When things are going well and we are not stressed out, take time to “smell the flowers” — to spend time on some of the “little things” that help us to be more emotionally resilient and improve our mental well-being.

These mental health habits will not only help us stay emotionally healthy and on track with our health goals but it will also help us quickly get back up when we slip up.

5 Habits to Improve Mental Health

To stay mentally healthy, develop these habits!

#1 Do Things Differently

Make time for things outside your daily or regular routine.

  • Take a different route or form of transport to your workplace and appreciate the new surroundings.
  • While at work, rearrange your routine tasks, such as dealing with clients first and then doing the account books or vice versa.
  • Stop along the way home to soak in a scenic view (a park or reservoir, the setting sun). Enjoy life.
  • Have an inquisitive mind and take interest in new things that inspire you, learn new skills and fit them into your daily life.

#2 Experience Tranquility

Set aside some time for peace and quiet.

  • Put aside some quiet time to reflect on matters other than work-related thoughts.
  • Think of happy memories in the past, future events you are looking forward to, or simply things that help you unwind (for example, a field of sunflowers, the sun setting, children playing).
  • Ensure you get at least seven hours of sleep daily. Sleeping well can have a positive impact on your outlook and help with anxiety and depression.

#3 Enjoy Affection

We all need the comforting presence of love and companionship in our relationships with others. Relationships provide love and warmth in your life. Make time for face-to-face social gatherings with friends.

  • Plan to have weekly meals with your family.
  • Go on a romantic date or do activities you enjoy with your significant other.
  • Catch up with an ex-colleague or a friend whom you have not seen for a while.
  • Make time for the people around you, however hectic your schedule may be, and appreciate the warmth in these meaningful relationships.

#4 Laugh

Laughter is more than a smile. It fuels our inner senses, decreases our burdens, makes us feel good and lightens a difficult situation. There is always a positive side to every bad situation. Things may not seem so bad after a good laugh.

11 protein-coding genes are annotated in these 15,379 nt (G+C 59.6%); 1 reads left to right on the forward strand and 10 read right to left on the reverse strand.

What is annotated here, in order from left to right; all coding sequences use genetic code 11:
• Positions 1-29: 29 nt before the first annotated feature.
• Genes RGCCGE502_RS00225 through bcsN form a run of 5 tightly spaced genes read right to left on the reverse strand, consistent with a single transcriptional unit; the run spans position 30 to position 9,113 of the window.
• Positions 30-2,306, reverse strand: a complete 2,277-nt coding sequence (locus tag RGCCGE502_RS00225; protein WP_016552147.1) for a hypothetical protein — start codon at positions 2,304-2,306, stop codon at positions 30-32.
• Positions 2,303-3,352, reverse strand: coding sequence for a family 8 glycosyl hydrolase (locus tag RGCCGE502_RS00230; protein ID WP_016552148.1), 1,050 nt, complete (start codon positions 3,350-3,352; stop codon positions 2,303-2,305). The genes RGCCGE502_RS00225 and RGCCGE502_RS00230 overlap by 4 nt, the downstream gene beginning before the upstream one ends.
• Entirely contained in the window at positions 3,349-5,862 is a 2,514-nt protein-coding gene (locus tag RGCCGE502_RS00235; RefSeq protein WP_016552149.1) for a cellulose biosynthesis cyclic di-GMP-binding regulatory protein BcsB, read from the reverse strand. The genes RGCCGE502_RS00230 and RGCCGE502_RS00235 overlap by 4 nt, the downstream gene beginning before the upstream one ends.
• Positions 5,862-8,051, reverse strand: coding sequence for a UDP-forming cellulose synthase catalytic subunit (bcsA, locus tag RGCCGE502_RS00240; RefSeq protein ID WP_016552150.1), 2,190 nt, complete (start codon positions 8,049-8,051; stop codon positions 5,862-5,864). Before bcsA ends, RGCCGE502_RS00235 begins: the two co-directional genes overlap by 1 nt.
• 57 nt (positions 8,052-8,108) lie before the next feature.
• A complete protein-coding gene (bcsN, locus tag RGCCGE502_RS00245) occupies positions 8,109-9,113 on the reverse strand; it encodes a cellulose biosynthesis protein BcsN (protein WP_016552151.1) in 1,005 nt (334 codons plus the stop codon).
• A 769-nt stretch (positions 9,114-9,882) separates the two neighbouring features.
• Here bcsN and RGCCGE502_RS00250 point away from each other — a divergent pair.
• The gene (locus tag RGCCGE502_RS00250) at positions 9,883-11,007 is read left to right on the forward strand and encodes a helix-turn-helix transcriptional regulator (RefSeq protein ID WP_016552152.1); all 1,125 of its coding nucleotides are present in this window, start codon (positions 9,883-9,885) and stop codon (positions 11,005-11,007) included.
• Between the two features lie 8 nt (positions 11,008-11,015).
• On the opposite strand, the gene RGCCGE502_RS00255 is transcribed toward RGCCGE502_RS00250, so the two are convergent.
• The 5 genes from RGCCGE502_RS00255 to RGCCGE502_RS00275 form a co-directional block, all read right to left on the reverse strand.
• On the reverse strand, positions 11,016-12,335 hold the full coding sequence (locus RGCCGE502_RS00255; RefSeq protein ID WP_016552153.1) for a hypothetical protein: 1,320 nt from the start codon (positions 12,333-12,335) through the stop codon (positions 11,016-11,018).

• Actively source for people or situations that can arouse laughter within you.
  • Stay away from cynics or people who affect your mood negatively.
  • Look at the positives in daily activities instead of the negatives.

#5 Stay Healthy

Being active every day and regular exercise have uplifting effects.

  • Maintain a healthy, balanced and nutritious diet.
  • Even a short walk each day can improve your mood.
  • People think drinking can help you drown your sorrows but research shows that drinking less alcohol enhances your mental well-being.

Download the HealthHub app on Google Play or Apple Store to access more health and wellness advice at your fingertips.

Read these next:

  1. https://www.sleepfoundation.org/how-sleep-works/how-much-sleep-do-we-really-need
  2. Freeman, Daniel & Sheaves, Bryony & Goodwin, Guy & Yu, Li-Yuang & Nickless, Alecia & Harrison, Paul & Emsley, Richard & Luik, Annemarie & Foster, Russell & Wadekar, Vanashree & Hinds, Christopher & Gumley, Andrew & Jones, Ray & Lightman, Stafford & Jones, Steven & Bentall, Richard & Kinderman, Peter & Rowse, Georgina & Brugha, Traolach & Espie, Colin. (2017). The effects of improving sleep on mental health (OASIS): a randomised controlled trial with mediation analysis. The Lancet Psychiatry. 4. 10.1016/S2215-0366(17)30328-0. 
  3. Crawford, S. A., & Caltabiano, N. J. (2011). Promoting emotional well-being through the use of humour. The Journal of Positive Psychology, 6(3), 237–252. https://doi.org/10.1080/17439760.2011.577087
  4. Wong, Shyh Shin. (2012). Negative thinking versus positive thinking in a Singaporean student sample: Relationships with psychological well-being and psychological maladjustment. Learning and Individual Differences. 22. 76–82. 10.1016/j.lindif.2011.11.013.
  5. Tozzi, L., Carballedo, A., Lavelle, G., Doolin, K., Doyle, M., Amico, F., McCarthy, H., Gormley, J., Lord, A., O'Keane, V., & Frodl, T. (2016). Longitudinal functional connectivity changes correlate with mood improvement after regular exercise in a dose-dependent fashion. The European journal of neuroscience, 43(8), 1089–1096. https://doi.org/10.1111/ejn.13222
  6. Miller, J. C., & Krizan, Z. (2016). Walking facilitates positive affect (even when expecting the opposite). Emotion (Washington, D.C.), 16(5), 775–785. https://doi.org/10.1037/a0040270
  7. Appleton, A., James, R., & Larsen, J. (2018). The Association between Mental Wellbeing, Levels of Harmful Drinking, and Drinking Motivations: A Cross-Sectional Study of the UK Adult Population. International journal of environmental research and public health, 15(7), 1333. https://doi.org/10.3390/ijerph15071333